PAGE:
The days are getting shorter and the air crisper. When the summer crops are done, people plant garlic, pick apples, hunt for pumpkins and put bulbs into the ground for next year’s flower beds. But don’t put away your gardening gloves just yet. There’s still work to be done. . .
There are several steps to get your garden ready for the winter. Planting species that need to be in the ground in fall, cleaning up debris, cutting back certain plants, protecting plants from winter weather, and prepping for the spring. A general garden cleanup in the fall reduces workload in the spring when your garden awakens.
Plant Flowering Bulbs & Garlic
There is still planting to do before the ground freezes. Get flowering bulbs and garlic in the ground, they will start growing in early spring. The plants that are still looking good can be potted up and brought indoors. Many herbs, make great houseplants as they can be replanted in the garden after the cold weather has passed.
Harvest Remaining Summer Crops
Harvest remains of tomatoes and peppers. Still-green tomatoes can ripen on your kitchen counter. Pull out most of the spent plants, cut off the above-ground parts of peas and beans, leaving the roots. Legumes fix nitrogen into the soil and will become fertilizer for next year’s crops.
Plant Cover Crops
In winter, when many plants go dormant above-ground in response to the cold, roots below ground are still alive and benefiting the soil. Cover crops add valuable nutrients such as nitrogen to the soil and prevent soil erosion by wind, rain and snow. Most cover crops grow throughout the winter and then accelerate their growth in the spring. Before the crop goes to seed, till it into the soil as a “green manure”, or simply tarp up the patch and let it cook by the sun.
Cut Back Plants
Most perennials, such as irises, begonias, clematis, and daylilies can be cut back in the fall when frost has caused the plants to die back. Do some research on which of your species should be pruned in fall and which should be pruned in spring. Start with plants that are diseased or have a pest problem, and dispose of that debris rather than composting it.
Many perennial plants can be divided in the fall when their centers become crowded, and they don’t bloom well. Use a spade to dig up the entire clump you want to divide. Slice downwards all the way around the edge, lever the plant up and out. Use the spade to slice portions out of it and then replant the divisions.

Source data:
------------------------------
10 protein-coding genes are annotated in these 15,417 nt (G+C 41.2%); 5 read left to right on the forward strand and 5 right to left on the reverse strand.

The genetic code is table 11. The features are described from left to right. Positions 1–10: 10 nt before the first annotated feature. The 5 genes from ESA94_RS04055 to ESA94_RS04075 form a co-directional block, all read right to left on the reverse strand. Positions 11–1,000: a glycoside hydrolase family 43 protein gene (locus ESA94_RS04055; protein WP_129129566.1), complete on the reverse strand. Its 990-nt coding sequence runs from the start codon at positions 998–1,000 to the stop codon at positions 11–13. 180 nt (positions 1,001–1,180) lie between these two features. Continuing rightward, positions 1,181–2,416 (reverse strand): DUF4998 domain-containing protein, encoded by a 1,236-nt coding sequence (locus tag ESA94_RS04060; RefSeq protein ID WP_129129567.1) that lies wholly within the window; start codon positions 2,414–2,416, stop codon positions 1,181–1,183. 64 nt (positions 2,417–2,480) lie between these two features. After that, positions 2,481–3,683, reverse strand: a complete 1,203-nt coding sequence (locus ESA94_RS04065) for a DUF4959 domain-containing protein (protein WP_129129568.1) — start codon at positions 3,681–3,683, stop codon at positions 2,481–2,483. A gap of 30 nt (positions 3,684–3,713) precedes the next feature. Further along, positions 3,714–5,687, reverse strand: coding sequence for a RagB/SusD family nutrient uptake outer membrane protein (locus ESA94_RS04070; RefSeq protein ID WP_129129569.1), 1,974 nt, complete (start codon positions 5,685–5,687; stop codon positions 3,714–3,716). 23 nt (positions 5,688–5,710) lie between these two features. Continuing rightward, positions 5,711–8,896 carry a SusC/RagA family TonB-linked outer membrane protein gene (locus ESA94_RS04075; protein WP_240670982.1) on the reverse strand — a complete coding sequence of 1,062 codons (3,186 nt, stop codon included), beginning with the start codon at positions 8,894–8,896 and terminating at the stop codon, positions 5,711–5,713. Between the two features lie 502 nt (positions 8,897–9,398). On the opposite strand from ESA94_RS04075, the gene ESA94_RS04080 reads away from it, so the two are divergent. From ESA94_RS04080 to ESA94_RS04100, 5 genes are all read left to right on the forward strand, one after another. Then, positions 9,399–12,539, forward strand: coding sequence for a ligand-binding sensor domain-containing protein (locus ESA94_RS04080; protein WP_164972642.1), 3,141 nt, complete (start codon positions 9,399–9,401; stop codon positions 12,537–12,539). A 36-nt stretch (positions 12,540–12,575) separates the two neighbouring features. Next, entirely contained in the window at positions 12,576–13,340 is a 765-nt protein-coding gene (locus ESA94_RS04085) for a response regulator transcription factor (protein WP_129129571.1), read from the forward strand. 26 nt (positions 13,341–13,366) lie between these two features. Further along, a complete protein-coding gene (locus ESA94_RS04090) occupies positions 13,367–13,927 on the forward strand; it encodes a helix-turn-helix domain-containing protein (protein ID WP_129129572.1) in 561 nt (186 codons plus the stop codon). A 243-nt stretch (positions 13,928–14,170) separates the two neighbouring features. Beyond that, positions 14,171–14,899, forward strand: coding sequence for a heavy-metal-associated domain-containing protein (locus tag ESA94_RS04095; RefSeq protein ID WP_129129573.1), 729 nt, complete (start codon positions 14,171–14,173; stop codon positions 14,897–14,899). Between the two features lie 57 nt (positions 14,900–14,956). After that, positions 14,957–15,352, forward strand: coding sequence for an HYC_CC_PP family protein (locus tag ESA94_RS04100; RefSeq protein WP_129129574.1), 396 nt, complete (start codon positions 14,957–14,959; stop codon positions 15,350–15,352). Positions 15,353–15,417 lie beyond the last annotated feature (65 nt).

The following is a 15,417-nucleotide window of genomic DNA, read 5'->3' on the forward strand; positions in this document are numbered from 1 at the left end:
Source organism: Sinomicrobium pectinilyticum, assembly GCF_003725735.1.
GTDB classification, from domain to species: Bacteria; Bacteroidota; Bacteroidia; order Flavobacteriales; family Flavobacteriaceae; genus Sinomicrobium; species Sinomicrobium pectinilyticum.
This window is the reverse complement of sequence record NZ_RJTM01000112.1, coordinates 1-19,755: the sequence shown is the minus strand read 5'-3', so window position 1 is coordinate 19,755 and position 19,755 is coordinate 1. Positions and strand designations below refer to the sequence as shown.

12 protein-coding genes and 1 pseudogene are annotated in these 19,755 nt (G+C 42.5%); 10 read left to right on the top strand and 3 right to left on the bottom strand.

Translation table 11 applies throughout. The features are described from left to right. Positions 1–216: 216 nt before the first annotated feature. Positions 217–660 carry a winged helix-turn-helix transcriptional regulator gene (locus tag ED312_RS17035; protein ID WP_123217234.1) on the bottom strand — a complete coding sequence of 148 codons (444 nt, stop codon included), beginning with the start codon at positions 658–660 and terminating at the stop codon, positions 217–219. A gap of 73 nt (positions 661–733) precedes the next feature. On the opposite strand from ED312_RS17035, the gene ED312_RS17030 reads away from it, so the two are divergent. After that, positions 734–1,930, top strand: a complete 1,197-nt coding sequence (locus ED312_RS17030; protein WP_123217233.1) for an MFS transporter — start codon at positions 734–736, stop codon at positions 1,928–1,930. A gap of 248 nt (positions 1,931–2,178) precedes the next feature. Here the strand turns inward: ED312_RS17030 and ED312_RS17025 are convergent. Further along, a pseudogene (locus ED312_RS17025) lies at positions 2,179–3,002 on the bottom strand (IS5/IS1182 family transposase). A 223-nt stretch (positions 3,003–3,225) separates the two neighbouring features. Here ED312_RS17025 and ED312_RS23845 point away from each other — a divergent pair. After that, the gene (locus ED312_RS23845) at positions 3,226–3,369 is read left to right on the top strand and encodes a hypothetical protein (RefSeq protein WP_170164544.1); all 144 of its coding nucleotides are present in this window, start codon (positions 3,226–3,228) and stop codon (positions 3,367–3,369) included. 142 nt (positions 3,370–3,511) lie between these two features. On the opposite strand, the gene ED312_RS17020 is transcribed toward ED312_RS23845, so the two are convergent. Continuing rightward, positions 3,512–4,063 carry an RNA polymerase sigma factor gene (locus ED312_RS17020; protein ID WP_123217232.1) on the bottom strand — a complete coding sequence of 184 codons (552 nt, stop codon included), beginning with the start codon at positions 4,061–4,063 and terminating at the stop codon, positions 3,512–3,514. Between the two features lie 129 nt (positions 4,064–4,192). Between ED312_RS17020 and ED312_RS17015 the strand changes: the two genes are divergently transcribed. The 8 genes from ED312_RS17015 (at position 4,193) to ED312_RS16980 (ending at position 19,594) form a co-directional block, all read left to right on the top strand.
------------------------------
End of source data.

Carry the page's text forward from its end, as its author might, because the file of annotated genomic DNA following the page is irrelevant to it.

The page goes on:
Many plants benefit from some form of winter protection. Protect tender plants either by covering them or moving them to a sheltered area where they won’t receive strong winds. Also, ease up on fertilizing in the fall to not encourage tender new growth that can be damaged by temperature drops. Plants that animals might eat can be protected by fencing. Rake leaves into garden beds or use mulch to cover soil and plants for extra protection. Wrap particularly tender plants with burlap, or wood chips. Move container plants indoors or to sheltered areas.
Prepare for Spring
Prepare your planting beds by adding compost in the late fall to add nutrients and to protect the soil from compacting. The freezing and thawing over winter will work it into the soil. Tilling the soil helps to disturb the dormancy of insects and exposes them to hungry birds. Fall is also a good time to test your soil’s pH. Any necessary amendments can be slow-acting, so adding them in the fall will make the soil ready for the spring.
Fall is also the time to clean up unwanted plants, overgrown areas, lingering piles of brush and other yard waste. Anything left in place over winter can invite unwanted pests or diseases. Bring anything that doesn’t need to be out in the elements into a clean, dry place, such as a shed or garage, to keep it clean and help it last longer. Hose down tools, empty pots, garden stakes, and other items, and disinfect them if necessary. Also, sharpen tools before storage, and give them a protective finish with a light coat of lubricating oil spray.